Boat trailers come in many varieties, so there are many decisions you need to make when purchasing a boat trailer. We’ve covered some topics already, such as “bunks versus rollers” (boatingmag.com/boat-trailer-buying-tips). This time, we’re presenting some key points you should look for when deciding which metal your new boat trailer should be made from.
Painted steel trailers are excellent for freshwater use, but they readily corrode in salt or brackish water and are best avoided for those uses. Painted trailers often feature custom paint colors matched to the boat. Steel is quite strong, and, corrosion aside, a painted trailer is as strong as a galvanized trailer.
Corrosion Resistance: Fair
Galvanization is a zinc coating applied over steel. This provides tremendous resistance to corrosion, although rust will win out eventually because the zinc is simply sacrificial. It’s good practice to rinse a galvanized trailer — or any trailer used in a marine environment — with fresh water after each launch or load.
Cost: Middle of the road
Corrosion Resistance: Good
Aluminum trailers resist corrosion fabulously and work well in marine environments. They do corrode, but the oxidation appears powdery white. They can be lighter than steel trailers of similar capacities, which can increase fuel economy and assist in maximizing tow-vehicle capacity, but compare to be sure.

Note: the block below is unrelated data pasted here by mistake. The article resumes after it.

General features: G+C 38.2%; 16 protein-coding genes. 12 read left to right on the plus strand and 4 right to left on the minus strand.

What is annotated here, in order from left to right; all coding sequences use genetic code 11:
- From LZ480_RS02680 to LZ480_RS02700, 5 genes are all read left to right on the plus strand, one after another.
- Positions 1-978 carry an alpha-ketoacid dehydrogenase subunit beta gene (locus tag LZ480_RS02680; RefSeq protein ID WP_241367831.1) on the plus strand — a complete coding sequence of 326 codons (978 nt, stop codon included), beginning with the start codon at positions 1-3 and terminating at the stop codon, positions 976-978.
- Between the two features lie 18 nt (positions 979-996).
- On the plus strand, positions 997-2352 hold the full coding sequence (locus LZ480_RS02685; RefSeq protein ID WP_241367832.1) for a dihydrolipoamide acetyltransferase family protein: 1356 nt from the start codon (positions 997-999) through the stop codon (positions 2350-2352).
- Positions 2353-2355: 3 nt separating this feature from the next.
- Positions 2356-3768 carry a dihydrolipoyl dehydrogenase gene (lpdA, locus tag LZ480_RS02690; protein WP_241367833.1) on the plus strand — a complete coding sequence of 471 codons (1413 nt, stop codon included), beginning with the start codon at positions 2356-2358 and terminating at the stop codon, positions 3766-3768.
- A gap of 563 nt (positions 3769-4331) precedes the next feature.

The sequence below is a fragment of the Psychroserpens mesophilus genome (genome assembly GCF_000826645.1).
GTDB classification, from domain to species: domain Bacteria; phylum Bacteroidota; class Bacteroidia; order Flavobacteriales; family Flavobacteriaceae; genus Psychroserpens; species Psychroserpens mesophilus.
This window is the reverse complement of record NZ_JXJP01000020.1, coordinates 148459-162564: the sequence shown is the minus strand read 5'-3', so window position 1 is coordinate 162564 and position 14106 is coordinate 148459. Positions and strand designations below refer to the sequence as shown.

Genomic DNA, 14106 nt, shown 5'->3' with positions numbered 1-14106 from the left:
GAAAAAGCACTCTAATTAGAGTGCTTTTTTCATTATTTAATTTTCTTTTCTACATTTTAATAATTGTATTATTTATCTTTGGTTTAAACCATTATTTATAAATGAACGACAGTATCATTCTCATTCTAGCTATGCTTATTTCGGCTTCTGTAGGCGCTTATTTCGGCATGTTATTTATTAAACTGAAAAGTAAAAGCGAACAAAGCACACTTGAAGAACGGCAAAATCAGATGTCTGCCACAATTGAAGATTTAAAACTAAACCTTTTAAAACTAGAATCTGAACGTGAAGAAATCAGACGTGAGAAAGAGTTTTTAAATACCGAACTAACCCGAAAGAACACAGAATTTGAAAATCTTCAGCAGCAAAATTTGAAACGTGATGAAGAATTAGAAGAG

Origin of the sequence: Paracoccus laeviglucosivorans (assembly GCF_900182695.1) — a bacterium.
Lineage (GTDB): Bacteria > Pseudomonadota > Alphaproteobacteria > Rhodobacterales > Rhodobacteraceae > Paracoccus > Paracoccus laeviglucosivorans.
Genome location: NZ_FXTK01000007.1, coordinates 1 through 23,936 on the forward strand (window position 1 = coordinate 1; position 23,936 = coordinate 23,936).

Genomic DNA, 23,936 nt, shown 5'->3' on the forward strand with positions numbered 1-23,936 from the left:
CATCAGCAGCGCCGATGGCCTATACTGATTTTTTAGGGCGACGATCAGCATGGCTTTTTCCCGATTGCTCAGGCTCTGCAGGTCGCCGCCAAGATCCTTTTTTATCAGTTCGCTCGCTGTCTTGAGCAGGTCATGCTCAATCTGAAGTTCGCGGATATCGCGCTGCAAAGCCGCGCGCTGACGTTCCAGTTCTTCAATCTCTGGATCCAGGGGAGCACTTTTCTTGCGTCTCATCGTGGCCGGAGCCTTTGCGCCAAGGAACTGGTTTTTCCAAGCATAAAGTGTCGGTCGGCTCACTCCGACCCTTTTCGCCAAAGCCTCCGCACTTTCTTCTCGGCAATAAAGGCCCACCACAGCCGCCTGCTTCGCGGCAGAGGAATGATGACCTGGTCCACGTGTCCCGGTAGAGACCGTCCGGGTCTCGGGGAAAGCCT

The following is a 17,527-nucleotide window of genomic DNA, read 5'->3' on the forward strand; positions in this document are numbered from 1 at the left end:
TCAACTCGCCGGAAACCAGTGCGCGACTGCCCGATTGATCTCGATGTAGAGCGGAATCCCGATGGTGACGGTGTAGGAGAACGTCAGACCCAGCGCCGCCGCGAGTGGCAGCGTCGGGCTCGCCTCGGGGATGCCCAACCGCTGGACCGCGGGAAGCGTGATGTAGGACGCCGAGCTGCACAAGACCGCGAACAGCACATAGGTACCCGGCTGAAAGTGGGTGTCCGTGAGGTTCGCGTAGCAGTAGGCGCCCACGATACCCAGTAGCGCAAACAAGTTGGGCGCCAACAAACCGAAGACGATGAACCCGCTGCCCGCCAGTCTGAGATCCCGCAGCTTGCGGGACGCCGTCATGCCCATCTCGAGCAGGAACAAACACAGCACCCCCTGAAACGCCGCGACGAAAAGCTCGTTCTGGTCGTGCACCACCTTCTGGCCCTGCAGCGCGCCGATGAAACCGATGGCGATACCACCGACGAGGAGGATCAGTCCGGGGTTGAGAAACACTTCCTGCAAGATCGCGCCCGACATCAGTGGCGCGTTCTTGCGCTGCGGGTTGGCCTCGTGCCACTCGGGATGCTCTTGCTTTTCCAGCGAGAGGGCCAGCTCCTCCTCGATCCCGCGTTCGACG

Corrosion Resistance: Best
Five Trailer Maintenance Tips Regardless of the metal from which your trailer is made, it will need maintenance. Use these tips to extend the life of your boat’s trailer and enhance its performance.
 Rinse your trailer with fresh water after every use and periodically wash it with soap and water.
 Keep a can of color-matched paint or cold galvanizing spray on hand and coat over scratches, chips and rust spots as soon as you notice them.
 Apply dielectric grease to the sockets of any incandescent light fixtures to stave off corrosion.
 Protect the trailer tires from prolonged exposure to direct sunlight, which will degrade them, by using dedicated tire covers or pieces of tarp cut to size.
 Grease shafts and roller assemblies of roller trailers at least once per year.